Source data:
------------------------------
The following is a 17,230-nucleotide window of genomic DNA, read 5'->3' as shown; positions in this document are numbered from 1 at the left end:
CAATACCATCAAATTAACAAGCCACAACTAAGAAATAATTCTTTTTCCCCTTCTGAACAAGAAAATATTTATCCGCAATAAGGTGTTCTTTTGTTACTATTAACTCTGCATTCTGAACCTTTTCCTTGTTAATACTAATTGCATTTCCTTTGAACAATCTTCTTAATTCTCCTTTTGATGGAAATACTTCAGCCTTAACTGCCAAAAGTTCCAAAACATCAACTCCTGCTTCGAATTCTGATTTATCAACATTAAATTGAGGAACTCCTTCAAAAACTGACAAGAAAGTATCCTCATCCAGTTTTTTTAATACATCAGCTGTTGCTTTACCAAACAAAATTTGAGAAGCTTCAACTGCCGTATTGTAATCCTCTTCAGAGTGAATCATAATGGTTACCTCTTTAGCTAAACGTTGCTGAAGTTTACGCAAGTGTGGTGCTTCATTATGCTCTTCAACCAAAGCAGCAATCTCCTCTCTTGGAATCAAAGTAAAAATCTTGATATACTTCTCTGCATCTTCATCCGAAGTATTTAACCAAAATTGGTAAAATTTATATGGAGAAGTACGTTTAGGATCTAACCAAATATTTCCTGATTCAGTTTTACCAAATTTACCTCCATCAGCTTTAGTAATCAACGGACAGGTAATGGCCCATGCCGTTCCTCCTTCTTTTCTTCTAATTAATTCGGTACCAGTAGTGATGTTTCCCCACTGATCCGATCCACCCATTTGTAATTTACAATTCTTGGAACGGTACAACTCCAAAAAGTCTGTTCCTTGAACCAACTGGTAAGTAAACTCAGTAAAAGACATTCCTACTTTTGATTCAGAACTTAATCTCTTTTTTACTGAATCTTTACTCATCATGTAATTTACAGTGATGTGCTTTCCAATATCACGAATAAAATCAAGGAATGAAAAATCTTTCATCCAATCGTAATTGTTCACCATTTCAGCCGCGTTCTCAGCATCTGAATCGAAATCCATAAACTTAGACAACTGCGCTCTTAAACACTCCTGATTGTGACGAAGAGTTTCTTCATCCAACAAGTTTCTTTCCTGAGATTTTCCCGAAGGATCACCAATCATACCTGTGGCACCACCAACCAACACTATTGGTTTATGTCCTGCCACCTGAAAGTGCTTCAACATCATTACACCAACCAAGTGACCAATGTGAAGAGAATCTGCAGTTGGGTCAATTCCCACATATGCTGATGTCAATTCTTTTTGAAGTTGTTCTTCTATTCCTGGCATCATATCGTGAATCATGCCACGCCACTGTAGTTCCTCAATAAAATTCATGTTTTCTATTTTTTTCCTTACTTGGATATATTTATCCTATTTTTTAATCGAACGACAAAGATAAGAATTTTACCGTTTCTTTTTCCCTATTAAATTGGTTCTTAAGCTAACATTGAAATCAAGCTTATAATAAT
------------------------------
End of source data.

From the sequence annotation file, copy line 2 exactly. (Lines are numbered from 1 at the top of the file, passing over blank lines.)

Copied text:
CAATACCATCAAATTAACAAGCCACAACTAAGAAATAATTCTTTTTCCCCTTCTGAACAAGAAAATATTTATCCGCAATAAGGTGTTCTTTTGTTACTATTAACTCTGCATTCTGAACCTTTTCCTTGTTAATACTAATTGCATTTCCTTTGAACAATCTTCTTAATTCTCCTTTTGATGGAAATACTTCAGCCTTAACTGCCAAAAGTTCCAAAACATCAACTCCTGCTTCGAATTCTGATTTATCAACATTAAATTGAGGAACTCCTTCAAAAACTGACAAGAAAGTATCCTCATCCAGTTTTTTTAATACATCAGCTGTTGCTTTACCAAACAAAATTTGAGAAGCTTCAACTGCCGTATTGTAATCCTCTTCAGAGTGAATCATAATGGTTACCTCTTTAGCTAAACGTTGCTGAAGTTTACGCAAGTGTGGTGCTTCATTATGCTCTTCAACCAAAGCAGCAATCTCCTCTCTTGGAATCAAAGTAAAAATCTTGATATACTTCTCTGCATCTTCATCCGAAGTATTTAACCAAAATTGGTAAAATTTATATGGAGAAGTACGTTTAGGATCTAACCAAATATTTCCTGATTCAGTTTTACCAAATTTACCTCCATCAGCTTTAGTAATCAACGGACAGGTAATGGCCCATGCCGTTCCTCCTTCTTTTCTTCTAATTAATTCGGTACCAGTAGTGATGTTTCCCCACTGATCCGATCCACCCATTTGTAATTTACAATTCTTGGAACGGTACAACTCCAAAAAGTCTGTTCCTTGAACCAACTGGTAAGTAAACTCAGTAAAAGACATTCCTACTTTTGATTCAGAACTTAATCTCTTTTTTACTGAATCTTTACTCATCATGTAATTTACAGTGATGTGCTTTCCAATATCACGAATAAAATCAAGGAATGAAAAATCTTTCATCCAATCGTAATTGTTCACCATTTCAGCCGCGTTCTCAGCATCTGAATCGAAATCCATAAACTTAGACAACTGCGCTCTTAAACACTCCTGATTGTGACGAAGAGTTTCTTCATCCAACAAGTTTCTTTCCTGAGATTTTCCCGAAGGATCACCAATCATACCTGTGGCACCACCAACCAACACTATTGGTTTATGTCCTGCCACCTGAAAGTGCTTCAACATCATTACACCAACCAAGTGACCAATGTGAAGAGAATCTGCAGTTGGGTCAATTCCCACATATGCTGATGTCAATTCTTTTTGAAGTTGTTCTTCTATTCCTGGCATCATATCGTGAATCATGCCACGCCACTGTAGTTCCTCAATAAAATTCATGTTTTCTATTTTTTTCCTTACTTGGATATATTTATCCTATTTTTTAATCGAACGACAAAGATAAGAATTTTACCGTTTCTTTTTCCCTATTAAATTGGTTCTTAAGCTAACATTGAAATCAAGCTTATAATAAT